SR       -  Segment Routing



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   TE       -  Traffic Engineering

   ULCL     -  Uplink Classifier (5G)

   UP       -  User Plane(5G)

   UPF      -  User Plane Function (5G)

   URLLC    -  Ultra reliable and low latency communications (5G)

2.  Transport Network Underlays

   Apart from the various flavors of IETF VPN technologies to share the
   transport network resources and capacity, TE capabilities in the
   underlay network is an essential component to realize the 5G TN
   requirements.  This section focuses on PPR and its applicability to
   realize Midhaul/Backhaul transport networks.  Focus is on the user/
   data plane i.e., F1-U/N3/N9 interfaces as laid out in the framework
   [I-D.clt-dmm-tn-aware-mobility].

2.1.  Using PPR as TN Underlay

   In a network implementing source routing, packets may be transported
   through the use of Segment Identifiers (SIDs), where a SID uniquely
   identifies a segment as defined in [I-D.ietf-spring-segment-routing].
   The need for underlay agnostic (L2/IPv4/IPv6/MPLS) TE requirements
   are addressed by PPR, of which this section provides an overview.

   With PPR, the label/PPR-ID refer not to individual segments of which
   the path is composed, but to the identifier of a path that is
   deployed on network nodes.  The fact that paths and path identifiers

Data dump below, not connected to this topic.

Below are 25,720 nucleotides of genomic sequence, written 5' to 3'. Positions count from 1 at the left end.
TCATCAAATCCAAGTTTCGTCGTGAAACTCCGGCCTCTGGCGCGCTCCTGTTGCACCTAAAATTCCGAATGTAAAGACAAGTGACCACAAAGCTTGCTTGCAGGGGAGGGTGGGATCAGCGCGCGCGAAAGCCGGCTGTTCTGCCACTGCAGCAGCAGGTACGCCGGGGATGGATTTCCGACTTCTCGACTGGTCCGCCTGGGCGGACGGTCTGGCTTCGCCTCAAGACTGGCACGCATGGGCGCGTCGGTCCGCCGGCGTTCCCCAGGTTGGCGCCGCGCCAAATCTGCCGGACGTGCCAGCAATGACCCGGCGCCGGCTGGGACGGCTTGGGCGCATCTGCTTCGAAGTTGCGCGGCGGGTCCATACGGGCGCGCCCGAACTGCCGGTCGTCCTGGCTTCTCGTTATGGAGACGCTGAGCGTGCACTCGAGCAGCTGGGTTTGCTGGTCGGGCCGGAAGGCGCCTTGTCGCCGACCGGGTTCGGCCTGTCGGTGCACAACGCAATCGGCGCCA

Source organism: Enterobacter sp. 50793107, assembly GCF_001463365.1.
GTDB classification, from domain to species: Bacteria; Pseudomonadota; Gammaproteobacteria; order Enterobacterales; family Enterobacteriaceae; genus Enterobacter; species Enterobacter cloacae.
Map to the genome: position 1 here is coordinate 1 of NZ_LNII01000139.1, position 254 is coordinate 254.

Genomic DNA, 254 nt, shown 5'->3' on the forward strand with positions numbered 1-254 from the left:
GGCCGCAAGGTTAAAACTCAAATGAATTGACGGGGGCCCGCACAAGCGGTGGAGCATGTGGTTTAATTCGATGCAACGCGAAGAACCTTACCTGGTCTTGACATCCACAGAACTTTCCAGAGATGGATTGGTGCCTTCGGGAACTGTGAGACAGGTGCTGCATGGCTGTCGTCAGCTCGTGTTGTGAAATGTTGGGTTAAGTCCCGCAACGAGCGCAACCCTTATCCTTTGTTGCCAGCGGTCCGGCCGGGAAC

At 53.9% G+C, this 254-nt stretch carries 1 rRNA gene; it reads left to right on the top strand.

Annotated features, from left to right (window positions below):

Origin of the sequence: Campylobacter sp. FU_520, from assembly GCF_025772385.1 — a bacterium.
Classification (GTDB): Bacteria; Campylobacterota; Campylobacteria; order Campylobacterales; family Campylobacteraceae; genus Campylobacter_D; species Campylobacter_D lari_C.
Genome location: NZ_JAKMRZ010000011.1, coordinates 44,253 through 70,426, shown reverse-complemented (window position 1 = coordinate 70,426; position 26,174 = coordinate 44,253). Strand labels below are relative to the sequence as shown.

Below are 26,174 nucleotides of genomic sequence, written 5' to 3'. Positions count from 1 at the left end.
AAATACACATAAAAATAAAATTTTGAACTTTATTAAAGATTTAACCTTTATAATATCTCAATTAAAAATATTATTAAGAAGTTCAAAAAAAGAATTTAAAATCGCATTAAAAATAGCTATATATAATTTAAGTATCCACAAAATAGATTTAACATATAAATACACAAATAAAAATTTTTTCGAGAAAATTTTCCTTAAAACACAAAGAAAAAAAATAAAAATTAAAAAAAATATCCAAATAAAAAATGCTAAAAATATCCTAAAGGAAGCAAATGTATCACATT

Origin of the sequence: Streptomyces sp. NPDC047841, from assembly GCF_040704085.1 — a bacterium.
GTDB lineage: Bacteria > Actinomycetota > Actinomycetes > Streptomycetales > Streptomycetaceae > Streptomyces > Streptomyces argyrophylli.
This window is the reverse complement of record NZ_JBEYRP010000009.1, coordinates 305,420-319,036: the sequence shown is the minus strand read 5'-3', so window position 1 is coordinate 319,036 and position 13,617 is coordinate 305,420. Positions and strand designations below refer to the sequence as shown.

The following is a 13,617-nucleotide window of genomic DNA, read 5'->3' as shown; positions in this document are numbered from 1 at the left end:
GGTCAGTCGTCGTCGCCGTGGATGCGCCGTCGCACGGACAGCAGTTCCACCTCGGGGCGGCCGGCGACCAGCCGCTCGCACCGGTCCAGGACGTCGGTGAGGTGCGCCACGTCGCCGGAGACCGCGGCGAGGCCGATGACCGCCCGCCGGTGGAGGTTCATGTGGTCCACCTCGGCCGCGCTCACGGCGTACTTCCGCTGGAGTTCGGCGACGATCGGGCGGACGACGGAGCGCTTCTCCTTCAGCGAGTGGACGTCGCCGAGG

can be computed and controlled by a controller, not a routing
   protocol, allows the deployment of any path that network operators
   prefer, not just shortest paths.  As packets refer to a path towards
   a given destination and nodes make their forwarding decision based on
   the identifier of a path, not the identifier of a next segment node,
   it is no longer necessary to carry a sequence of labels.  This
   results in multiple benefits including significant reduction in
   network layer overhead, increased performance and hardware
   compatibility for carrying both path and services along the path.

   Details of the IGP extensions for PPR are provided here:

   o  IS-IS - [I-D.chunduri-lsr-isis-preferred-path-routing]

   o  OSPF - [I-D.chunduri-lsr-ospf-preferred-path-routing]

   o  PPR Graph Structure (P2MP) - [I-D.ce-lsr-ppr-graph]



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2.1.1.  PPR on F1-U/N3/N9 Interfaces

   PPR does not remove GTP-U, unlike some other proposals laid out in
   [I-D.bogineni-dmm-optimized-mobile-user-plane].  Instead, PPR works
   with the existing cellular user plane (GTP-U) for F1-U/N3 and N9
   (encapsulation or no-encapsulation).  In this scenario, PPR will only
   help providing TE benefits needed for 5G slices from transport domain
   perspective.  It does so for any underlying user/data plane used in
   the transport network (L2/IPv4/IPv6/MPLS).  This is achieved by:

   o  For 3 different SSTs, 3 PPR-IDs can be signaled from any node in
      the transport network.  For Uplink traffic, the 5G-AN will choose
      the right PPR-ID based on the S-NSSAI the PDU Session belongs to
      and/or the UDP Source port (corresponds to the MTNC-ID
      [I-D.clt-dmm-tn-aware-mobility]) of the GTP-U encapsulation